Gangster enlightentainment

If you’re in the mood for a cross-genre mindbender some night, do get hold of British direct Guy Ritchie‘s uncategorizable 2005 flick Revolver. That is, if you’re also in the mood for graphic torture, editing that sometimes looks like it was done in a food processor, seriously twisted egomaniacs, mucho gun battles, and hearing yourself saying “Huh?“and “What the…?” a lot.

The double-entendre tagline is Your mind will not accept a game this big (it becomes a double-entendre after you’ve seen the flick), and the plot involves a con job so pervasive and subtle that even you, innocent reader, are implicated. Plus it’s got voice-over and i lo-o-ove voice-over — though this may be the first time voice-over turns into a plot device.

The film becomes completely impenetrable early on, but your perseverance may be rewarded. I thought it wrapped up neatly, if ham-fistedly, but methinks one either gets it in spades or not at all, depending on one’s metaphysical bent. Critics savaged it. Roger Ebert gave it a rare one-half star in a review that begins,

Guy Ritchie‘s ‘Revolver’ is a frothing mad film that thrashes against its very sprocket holes in an attempt to bash its brains out against the projector. It seems designed to punish the audience for buying tickets….

You’ll have to watch this one twice. But not, dear God, on the same night.

Kudos to Ritchie and his actors for artistic guts. His other films, better received, include Snatch and Lock, Stock and Two Smoking Barrels.

Thanks to the inimitable Jonesie (wish there were still an active link) for telling me about it: Ego, riding the human experience for some purpose of its own, worried sick about losing its horse.

The case for lazy

More from Zen and the Beat Way (p. 22-24, emphases mine)

It seems to me in a way … that this emphasis on productivity goes back to the great age of scarcity, when if people did not work, they didn’t have anything to eat. We do not have that situation today. In fact, we are working hard against it…. We are deliberately creating an economy in which machines do our work for us, and an abundance of food is produced. So we have got to learn how to loaf….

In a culture where everybody has to keep producing, even though plenty is produced already, all kinds of propaganda have to be generated to get people to buy up the surplus production. But in order to find the means to buy it, they have got to create surplus production. Well, this is a vicious circle of major dimensions. And although we may not like … the role that the more irresponsible beatniks are playing, it is a role that in a way emerges almost of necessity in our particular kind of civilization.

In other words, people who are going to be nonproductive, who are going to be fundamentally lazy, are going to idealize a life of a certain kind of poverty. And they are going to explore realms of experience that solid citizens have not explored and are indeed afraid to explore — the inner world, the world of imagination and fantasy and the unconscious.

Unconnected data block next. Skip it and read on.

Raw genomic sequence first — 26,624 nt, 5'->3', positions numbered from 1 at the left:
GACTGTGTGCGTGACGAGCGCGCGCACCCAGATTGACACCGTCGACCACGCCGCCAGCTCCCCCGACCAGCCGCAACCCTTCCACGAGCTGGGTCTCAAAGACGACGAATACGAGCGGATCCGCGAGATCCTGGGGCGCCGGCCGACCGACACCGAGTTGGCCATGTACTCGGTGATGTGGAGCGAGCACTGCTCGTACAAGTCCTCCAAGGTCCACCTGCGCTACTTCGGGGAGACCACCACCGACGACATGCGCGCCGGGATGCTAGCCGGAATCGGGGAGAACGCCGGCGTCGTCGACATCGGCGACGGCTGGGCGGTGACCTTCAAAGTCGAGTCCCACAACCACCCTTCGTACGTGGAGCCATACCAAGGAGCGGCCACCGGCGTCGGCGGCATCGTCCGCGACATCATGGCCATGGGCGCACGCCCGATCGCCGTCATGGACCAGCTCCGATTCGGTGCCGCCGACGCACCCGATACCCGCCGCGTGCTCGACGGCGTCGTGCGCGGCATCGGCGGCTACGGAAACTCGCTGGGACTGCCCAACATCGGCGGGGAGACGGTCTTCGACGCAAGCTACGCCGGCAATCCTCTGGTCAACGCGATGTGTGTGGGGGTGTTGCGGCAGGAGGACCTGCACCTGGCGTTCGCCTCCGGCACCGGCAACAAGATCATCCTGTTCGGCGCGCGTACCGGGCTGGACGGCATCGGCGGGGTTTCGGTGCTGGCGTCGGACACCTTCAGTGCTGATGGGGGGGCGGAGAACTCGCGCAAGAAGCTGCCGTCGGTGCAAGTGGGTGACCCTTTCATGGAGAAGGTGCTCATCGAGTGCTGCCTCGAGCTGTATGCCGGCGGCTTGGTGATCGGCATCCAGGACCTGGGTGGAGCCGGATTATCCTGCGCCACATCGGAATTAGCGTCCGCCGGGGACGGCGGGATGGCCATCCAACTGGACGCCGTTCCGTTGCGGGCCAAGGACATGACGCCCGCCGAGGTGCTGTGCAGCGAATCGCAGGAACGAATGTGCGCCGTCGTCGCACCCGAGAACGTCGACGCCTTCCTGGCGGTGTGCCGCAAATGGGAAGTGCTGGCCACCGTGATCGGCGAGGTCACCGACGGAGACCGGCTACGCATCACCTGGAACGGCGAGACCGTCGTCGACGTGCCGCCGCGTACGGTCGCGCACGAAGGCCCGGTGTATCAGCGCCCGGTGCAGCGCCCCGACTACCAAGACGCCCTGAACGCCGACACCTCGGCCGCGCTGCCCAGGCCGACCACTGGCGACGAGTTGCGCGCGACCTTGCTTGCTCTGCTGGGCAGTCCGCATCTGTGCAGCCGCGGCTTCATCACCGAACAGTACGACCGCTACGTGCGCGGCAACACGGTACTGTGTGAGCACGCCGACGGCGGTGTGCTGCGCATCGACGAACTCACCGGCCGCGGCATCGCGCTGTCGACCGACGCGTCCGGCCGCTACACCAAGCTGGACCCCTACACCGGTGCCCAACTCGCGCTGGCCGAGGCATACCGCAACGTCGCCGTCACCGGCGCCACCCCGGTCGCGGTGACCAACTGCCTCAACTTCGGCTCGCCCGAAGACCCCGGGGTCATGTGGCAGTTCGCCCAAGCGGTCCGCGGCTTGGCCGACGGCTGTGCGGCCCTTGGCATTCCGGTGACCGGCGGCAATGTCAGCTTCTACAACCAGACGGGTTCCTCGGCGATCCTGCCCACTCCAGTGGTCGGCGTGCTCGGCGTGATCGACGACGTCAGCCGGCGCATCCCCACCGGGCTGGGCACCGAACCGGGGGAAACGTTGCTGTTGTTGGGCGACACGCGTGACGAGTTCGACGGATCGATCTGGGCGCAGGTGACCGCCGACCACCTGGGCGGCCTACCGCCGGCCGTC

Work Less PartyOn a similar political note, all you surfer-dude and -dudette sympathizers, check out the Work Less Party, based in Vancouver and apparently contesting our next provincial election.

Thoughts for tonight

From Zen and the Beat Way (Alan Watts):

Agriculture and industrialism … have created a glut of material goods and a great poverty of time. Most people have a way of life devoid of everything except maintaining and servicing their material existence 12 to 14 hours every day. In contrast, the Aborigines [spent] 12 to 14 hours a day in cultural pursuit. (quoting Robert Lawlor‘s 1990 book on Australian Aboriginal culture, Voices of the First Day).

Imagine what your life would be like if you spent 12-14 hours a day in “cultural pursuit,” i.e. meaningful activity — the stuff you do when you consider you’re having fun. Come to think of it, rich people do have that opportunity, and on the whole they don’t seem to make much of it. Without a wide cultural context, maybe it’s impossible. But i want to give it a try.

One more:

[In] essence, mystical experience and ecological awareness [are] simply two ways of talking about the same experience.

That is a profound statement — one i find suffused with hope, in that “ecological awareness” is starting to make deep sense to people in the West.


I dropped in to Tom Lee Music on Granville St. today. They’ve filled out their hand percussion section since i was there last, and i found and tapped on Mountain Rhythm‘s well made frame drums. a cadillac version of the Remo cheapie i’ve been spending hours a day on for months now.

Unfortunately, frame drums, though certainly among the more portable, are hardly the sort of thing one wants to be carrying on his walkabout.


Interviewer: What is Zen?

Alan Watts: [Soft chuckling.]

Interviewer: Would you care to enlarge on that?

Alan Watts: [Loud laughing.]

—Front matter of Zen and the Beat Way (1997)

I borrowed the book from the Vancouver Public Library yesterday with my spankin’ new BC OneCard, good at every public library in B.C. That’s like gold for the homeless wanderer, folks.